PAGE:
On Friday we took a day trip out west to see a few famous landmarks outside of London. We visited Winsdor Castle, the Roman Baths, and Stonehenge with a tour. These places were pretty far apart so most of the day was spent riding in a bus.
We started off the morning at Windsor Castle which was about a 45 minute drive outside of London. Because it’s the residence of the queen, the only areas open are the estate rooms, doll house, painting gallery, and the church. The rooms were ornately decorated like how you’d expect a castle to be but apparently it was originally built more for defense than for luxury living. We didn’t have much time here so we just saw the estate rooms and left.
After we drove about two hours to Bath. The city was really lovely and I kind of regretted not going by myself earlier since it’s not too far from Oxford. All the buildings are historic and crafted out of limestone (I think) so the entire town has this sort of ancient feel to it. We spent all our time at the Roman Baths Museum and it was a lot bigger than I thought it would be. The audio guide also had an additional Bill Bryson commentary track which I listened to instead of the regular one. Over the past few weeks, he has become one of my favorite authors and I’m currently trying to read through most of his books. If you visit be sure to try the water at the end!
Our last stop before heading back to London was the mysterious Stonehenge. It was pretty interesting to see it in person and up close because it really makes you wonder why and how it was built. The historians think it’s part of some type of burial ground but it must’ve taken some kind of massive effort to complete it. This place was also really nice because of the fact that it wasn’t suffocatingly swarming with people. The open areas surrounding it made Stonehenge a really nice place to visit.
We continued our journey around London starting at Westminster Abbey then took a ferry to the lovely maritime town of Greenwich. From there, we took the rail to the Beatles store on Baker Street and continued on to the West End to see the Book of Mormon!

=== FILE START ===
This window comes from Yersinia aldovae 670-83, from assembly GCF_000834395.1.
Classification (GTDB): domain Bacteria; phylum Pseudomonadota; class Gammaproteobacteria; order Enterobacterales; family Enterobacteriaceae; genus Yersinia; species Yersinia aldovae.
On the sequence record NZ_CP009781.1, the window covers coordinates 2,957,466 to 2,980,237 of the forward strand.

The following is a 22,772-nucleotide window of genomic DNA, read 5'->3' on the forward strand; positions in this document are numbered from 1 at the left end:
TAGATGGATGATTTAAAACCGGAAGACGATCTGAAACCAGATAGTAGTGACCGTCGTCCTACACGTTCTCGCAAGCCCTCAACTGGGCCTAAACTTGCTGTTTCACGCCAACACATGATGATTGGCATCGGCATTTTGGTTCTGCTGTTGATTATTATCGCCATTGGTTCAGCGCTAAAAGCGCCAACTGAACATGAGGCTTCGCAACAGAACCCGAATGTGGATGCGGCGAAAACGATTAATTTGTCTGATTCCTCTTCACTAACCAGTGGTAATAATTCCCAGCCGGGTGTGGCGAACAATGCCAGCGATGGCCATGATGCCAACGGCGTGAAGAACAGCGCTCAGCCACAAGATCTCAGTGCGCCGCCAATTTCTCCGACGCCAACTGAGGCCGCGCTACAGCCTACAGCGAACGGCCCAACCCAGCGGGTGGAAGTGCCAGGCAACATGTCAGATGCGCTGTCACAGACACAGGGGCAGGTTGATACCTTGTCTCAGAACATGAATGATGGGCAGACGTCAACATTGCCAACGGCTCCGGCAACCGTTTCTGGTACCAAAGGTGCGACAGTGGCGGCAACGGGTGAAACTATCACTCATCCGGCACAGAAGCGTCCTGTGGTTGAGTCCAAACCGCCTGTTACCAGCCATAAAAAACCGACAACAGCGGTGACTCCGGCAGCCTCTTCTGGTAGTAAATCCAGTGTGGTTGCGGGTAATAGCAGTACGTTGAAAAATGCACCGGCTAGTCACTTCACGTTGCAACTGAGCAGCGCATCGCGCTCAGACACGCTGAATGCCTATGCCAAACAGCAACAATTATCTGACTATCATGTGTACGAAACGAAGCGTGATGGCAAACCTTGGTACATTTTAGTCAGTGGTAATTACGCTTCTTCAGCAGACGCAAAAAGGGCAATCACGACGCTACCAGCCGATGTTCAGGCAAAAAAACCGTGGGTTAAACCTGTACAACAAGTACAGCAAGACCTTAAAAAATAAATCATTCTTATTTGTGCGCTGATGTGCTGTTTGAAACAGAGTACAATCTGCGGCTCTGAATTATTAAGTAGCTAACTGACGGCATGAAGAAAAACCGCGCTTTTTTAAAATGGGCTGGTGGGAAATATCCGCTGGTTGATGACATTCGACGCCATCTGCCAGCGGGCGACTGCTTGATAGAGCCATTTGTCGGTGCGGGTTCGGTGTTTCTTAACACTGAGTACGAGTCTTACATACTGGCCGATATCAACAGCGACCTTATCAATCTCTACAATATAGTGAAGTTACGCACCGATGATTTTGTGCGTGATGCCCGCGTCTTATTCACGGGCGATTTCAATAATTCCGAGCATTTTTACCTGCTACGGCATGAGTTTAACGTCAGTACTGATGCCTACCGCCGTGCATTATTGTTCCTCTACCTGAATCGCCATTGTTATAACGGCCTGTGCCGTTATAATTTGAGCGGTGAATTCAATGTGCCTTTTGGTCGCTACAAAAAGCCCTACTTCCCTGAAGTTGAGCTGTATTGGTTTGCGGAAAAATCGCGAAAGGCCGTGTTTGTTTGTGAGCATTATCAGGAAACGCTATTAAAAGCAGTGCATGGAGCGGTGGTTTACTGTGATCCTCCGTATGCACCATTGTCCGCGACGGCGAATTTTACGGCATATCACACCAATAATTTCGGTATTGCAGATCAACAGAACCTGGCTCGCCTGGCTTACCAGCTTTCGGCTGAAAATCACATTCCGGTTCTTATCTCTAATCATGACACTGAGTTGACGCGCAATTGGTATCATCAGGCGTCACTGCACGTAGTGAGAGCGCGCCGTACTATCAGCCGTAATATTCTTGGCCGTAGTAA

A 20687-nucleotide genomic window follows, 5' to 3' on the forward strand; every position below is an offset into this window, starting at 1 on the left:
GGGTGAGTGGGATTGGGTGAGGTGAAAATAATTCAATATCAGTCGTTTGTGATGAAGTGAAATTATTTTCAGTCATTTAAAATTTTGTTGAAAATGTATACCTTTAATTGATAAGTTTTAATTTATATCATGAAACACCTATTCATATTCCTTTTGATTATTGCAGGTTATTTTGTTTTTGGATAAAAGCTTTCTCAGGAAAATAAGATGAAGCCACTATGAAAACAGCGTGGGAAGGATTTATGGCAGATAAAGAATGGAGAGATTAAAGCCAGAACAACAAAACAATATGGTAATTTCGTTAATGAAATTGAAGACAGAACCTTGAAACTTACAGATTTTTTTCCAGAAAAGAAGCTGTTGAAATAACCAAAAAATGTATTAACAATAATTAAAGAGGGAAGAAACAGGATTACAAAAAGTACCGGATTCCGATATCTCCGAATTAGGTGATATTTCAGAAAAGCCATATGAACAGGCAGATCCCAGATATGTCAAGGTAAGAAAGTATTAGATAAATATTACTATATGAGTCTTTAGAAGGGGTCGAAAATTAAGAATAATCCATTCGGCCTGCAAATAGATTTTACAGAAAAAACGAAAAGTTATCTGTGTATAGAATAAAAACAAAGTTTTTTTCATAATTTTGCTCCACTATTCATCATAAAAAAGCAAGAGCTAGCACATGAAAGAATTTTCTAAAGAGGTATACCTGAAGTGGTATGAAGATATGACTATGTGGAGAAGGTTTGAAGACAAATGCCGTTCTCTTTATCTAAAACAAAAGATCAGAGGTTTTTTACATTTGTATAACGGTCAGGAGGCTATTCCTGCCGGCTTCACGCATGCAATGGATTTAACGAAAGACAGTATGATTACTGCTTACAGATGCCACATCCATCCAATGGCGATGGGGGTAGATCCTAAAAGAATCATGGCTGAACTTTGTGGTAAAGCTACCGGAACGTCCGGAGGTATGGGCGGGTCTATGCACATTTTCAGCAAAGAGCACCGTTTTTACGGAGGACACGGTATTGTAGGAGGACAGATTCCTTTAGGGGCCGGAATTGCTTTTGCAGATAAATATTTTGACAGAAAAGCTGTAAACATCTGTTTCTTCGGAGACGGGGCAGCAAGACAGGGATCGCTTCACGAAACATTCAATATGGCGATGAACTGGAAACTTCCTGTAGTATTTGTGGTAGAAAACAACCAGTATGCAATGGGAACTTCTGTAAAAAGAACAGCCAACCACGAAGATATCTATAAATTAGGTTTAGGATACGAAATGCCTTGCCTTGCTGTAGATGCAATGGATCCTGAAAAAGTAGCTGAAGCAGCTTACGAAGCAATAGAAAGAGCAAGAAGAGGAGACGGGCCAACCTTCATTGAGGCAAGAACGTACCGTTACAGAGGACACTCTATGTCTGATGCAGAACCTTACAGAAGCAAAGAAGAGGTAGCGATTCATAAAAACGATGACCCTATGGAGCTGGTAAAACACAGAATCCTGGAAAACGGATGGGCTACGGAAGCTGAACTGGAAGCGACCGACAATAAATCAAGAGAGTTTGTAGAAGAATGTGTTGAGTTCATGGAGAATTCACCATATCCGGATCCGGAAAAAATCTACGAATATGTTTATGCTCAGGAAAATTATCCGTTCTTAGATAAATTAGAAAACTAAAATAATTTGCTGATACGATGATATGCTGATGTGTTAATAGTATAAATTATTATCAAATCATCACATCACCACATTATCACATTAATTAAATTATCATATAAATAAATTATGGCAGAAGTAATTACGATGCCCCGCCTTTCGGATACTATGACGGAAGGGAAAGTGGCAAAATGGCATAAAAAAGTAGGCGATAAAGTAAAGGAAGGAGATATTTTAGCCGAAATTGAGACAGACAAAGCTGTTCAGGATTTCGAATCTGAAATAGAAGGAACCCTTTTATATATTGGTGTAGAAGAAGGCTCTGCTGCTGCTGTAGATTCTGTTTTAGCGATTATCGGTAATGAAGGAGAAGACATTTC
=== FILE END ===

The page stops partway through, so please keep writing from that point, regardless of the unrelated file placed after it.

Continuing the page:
Westminster Abbey was probably the largest church I’ve ever seen and by far the most historic. It took me a little while to realize that the abbey is basically a giant crypt for England’s most illustrious people. There are effigies of deceased nobility everywhere and hundreds of stones on the ground that note the people buried underneath them. It was really weird to think that we were just walking over the graves of some of the greatest people in British history including Darwin. I’m not a huge fan of creepy things so I admittedly went through as fast as I could.
After leaving the Abbey we took a ferry from Westminster Pier that stopped off at the Tower of London and Greenwich. Since we had already been to the Tower of London, we decided to take the boat all the way to the home of the Prime Meridian. Along the way, the captain made jokes and pointed out places of interest along the side of the river such as Ian McKellen’s house, some super expensive hotels, and a pub called the Mayflower which was actually the place from where the pilgrims set off to come to America. After landing in Greenwich, we were greeted by the Cutty Sark which was an old tea ship that used to sail around the world.
The Old Royal Naval Academy in Greenwich has a beautiful painted hall and is free to enter. There are mirrors located along the center of the room that allow you to look up without straining your neck. There’s also papers with descriptions of who everyone is on the ceiling and on the far wall. I think the hall and the neighboring chapel are actually part of the University of Greenwich. After, we went to the covered market, got some really good teri salmon, and picnicked on the school grounds.
We then took the tube up to Baker Street where there’s a Beatles shop as well as the Sherlock Holmes Museum. There was a super long line of middle schoolers in colorful jackets leading up to the museum so we didn’t have the chance go to in. After, we went to the West End which is the theater district to see The Book of Mormon. I think this was honestly the best and most ridiculous musical I’ve ever seen and it’s totally worth seeing. The theater was packed on a Wednesday evening and for good reason.
We got the London Pass so we decided to make the most of it and visit everything on the east side of London. We visited the Globe, hiked the Monument, saw the crown jewels at the Tower of London, went up Tower Bridge, then headed to the Transport Museum and the first Hard Rock Cafe.